Review: Memphis Symphony Orchestra satisfies with Soviet masterwork

The Memphis Symphony Orchestra's Masterworks series typically brings in a vaunted guest performer, mixes in a big crowd-pleaser or two and sometimes adds a surprise bit to keep the seats filled.

This weekend's program was less embellished, but no less satisfying in programming and performance.

There was no soloist, but the guest presence was conductor Carlos Miguel Prieto, whose engaging and expressive leadership on the podium was well received by musicians and audience.

The big number of the Saturday night's concert at the Cannon Performing Arts Center (another event was played at the Germantown Performing Arts Centre Sunday afternoon) was Shostakovich's Symphony No. 5. Its considerable musical virtues are arguably overshadowed by the conditions of its creation. The composer was a Soviet favorite who had, when the piece was written in 1937, managed to run afoul of the Communist Party's arbiters of culture. He was pressured to represent socialist realism with heroic themes, the better for the proletariat to drive tractors and hammer iron, presumably.

Shostakovich saw friends and patrons denounced and banished, yet he was loath to diminish the music coming from his soul. With his Fifth Symphony, he managed to write a masterpiece that was perceived by the apparatchiks as glorious while being appreciated by the people as a testament to their suffering under Soviet rule.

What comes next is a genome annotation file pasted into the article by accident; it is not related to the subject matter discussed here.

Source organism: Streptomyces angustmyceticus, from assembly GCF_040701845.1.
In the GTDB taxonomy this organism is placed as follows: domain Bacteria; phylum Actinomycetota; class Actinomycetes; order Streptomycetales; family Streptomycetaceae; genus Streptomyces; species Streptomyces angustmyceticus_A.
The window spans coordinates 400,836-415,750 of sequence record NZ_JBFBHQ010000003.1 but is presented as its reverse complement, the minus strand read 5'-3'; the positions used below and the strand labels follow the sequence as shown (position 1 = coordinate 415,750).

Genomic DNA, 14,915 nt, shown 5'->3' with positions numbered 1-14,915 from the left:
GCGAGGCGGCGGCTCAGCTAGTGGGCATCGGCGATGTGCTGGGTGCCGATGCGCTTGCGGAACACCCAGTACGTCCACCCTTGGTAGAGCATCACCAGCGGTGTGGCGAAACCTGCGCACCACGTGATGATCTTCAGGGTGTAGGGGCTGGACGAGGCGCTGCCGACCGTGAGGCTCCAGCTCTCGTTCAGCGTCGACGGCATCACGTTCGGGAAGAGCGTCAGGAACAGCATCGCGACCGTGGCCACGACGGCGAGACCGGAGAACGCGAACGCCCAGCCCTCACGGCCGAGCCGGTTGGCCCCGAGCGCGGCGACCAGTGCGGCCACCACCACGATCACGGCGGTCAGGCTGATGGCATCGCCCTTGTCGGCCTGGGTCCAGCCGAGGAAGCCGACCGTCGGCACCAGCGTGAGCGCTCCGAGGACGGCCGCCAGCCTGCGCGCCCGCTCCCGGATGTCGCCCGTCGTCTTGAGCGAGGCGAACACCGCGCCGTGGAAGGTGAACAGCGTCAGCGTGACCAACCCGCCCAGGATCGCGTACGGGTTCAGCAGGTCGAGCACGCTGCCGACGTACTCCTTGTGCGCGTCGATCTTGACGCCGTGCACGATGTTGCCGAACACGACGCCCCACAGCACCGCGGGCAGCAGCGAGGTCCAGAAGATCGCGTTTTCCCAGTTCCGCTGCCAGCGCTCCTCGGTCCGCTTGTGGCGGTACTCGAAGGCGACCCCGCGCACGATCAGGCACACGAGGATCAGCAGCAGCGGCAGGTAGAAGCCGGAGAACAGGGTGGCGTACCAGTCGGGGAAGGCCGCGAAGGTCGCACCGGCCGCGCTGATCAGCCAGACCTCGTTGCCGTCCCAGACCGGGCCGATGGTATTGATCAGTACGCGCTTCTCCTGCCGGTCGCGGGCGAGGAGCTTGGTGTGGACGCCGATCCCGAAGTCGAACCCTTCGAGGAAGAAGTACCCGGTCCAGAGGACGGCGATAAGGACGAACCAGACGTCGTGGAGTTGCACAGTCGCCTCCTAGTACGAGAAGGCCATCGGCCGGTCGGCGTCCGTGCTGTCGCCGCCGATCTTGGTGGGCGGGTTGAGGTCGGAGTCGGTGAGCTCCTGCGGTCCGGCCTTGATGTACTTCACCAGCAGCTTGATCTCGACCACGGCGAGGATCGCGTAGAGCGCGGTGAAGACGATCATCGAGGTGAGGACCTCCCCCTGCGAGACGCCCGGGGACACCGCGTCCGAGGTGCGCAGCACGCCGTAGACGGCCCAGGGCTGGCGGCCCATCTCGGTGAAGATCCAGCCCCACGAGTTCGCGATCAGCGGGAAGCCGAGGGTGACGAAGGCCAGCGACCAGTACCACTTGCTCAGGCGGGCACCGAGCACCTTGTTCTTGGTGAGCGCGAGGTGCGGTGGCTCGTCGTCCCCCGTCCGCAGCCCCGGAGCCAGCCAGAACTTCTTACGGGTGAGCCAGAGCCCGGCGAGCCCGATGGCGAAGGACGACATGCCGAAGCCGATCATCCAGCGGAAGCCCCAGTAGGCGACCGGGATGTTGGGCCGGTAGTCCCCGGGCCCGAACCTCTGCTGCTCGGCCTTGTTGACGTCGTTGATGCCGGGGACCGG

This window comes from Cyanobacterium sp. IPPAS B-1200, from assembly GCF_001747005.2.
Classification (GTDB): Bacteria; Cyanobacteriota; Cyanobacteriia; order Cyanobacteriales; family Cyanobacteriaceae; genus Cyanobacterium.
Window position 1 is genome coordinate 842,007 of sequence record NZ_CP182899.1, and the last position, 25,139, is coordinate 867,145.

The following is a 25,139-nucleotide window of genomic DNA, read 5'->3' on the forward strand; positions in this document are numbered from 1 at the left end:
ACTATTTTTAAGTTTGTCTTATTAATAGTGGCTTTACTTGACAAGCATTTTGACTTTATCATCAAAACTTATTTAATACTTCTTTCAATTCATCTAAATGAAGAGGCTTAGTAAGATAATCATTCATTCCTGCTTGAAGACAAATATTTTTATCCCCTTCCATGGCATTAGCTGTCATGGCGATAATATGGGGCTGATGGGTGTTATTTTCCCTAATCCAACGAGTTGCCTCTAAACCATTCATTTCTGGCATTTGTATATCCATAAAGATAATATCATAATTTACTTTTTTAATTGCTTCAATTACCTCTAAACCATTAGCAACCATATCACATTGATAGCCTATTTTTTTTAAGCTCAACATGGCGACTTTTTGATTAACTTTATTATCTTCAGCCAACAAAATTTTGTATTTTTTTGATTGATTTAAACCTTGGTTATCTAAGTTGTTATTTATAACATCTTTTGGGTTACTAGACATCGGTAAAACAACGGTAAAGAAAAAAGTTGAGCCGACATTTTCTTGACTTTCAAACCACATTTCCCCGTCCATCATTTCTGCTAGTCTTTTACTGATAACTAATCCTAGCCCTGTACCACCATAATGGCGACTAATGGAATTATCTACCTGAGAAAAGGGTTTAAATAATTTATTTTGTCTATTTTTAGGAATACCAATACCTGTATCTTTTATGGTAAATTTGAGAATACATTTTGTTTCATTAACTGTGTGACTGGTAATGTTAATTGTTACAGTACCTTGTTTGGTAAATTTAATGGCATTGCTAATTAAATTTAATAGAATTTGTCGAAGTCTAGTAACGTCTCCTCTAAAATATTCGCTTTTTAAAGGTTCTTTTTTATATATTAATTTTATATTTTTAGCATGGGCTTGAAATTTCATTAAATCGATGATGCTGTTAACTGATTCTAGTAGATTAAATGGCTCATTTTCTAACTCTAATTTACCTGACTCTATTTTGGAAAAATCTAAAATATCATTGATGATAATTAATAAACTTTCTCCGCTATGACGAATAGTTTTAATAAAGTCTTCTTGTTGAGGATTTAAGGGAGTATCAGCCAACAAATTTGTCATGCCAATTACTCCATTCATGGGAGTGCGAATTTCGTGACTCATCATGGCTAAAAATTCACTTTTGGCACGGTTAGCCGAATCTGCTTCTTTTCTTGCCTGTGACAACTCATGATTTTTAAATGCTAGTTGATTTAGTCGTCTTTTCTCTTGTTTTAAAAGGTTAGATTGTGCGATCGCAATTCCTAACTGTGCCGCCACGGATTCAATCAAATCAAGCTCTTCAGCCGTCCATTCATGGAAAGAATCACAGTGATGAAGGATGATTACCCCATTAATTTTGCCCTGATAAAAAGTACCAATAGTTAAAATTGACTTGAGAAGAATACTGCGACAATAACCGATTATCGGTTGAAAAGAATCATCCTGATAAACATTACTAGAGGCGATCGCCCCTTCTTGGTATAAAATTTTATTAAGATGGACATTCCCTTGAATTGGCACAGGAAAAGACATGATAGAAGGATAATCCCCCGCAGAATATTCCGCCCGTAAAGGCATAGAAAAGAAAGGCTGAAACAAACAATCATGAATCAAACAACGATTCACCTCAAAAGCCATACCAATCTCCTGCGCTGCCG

It was an enormous success. The MSO's performance vividly exposed the sonic illusion of the composer, creating passages that sounded like cheering to some ears and screams of pain to others. The brilliant combinations conveyed a joyless energy, empty triumph and colorless brutality. It's not an easy piece, but it is fraught with meaning and Prieto's interpretation was terrific.

The first half of the evening was a splendid collection of three definitive works of Mexican Nationalism: Revuelta's "Janitzio," Chavez's "Sinfonia India," and Moncayo's "Huapango."

The pieces are well known in Mexico, even to the point, Prieto said, that "Huapango" is more meaningful to his countrymen than Mexico's national anthem.

All were splendid and vigorously performed by the orchestra. The most ingenious work was "Janitzio," with robust dissonances swirling around themes that were cinematic, martial, full of longing and great fun.

It was a terrific concert, but there were more empty seats than usual at the Cannon Center. It's a pity since the program, even without some of the extras, was as good as any, livened by fresh music and a charismatic rising star of a maestro.

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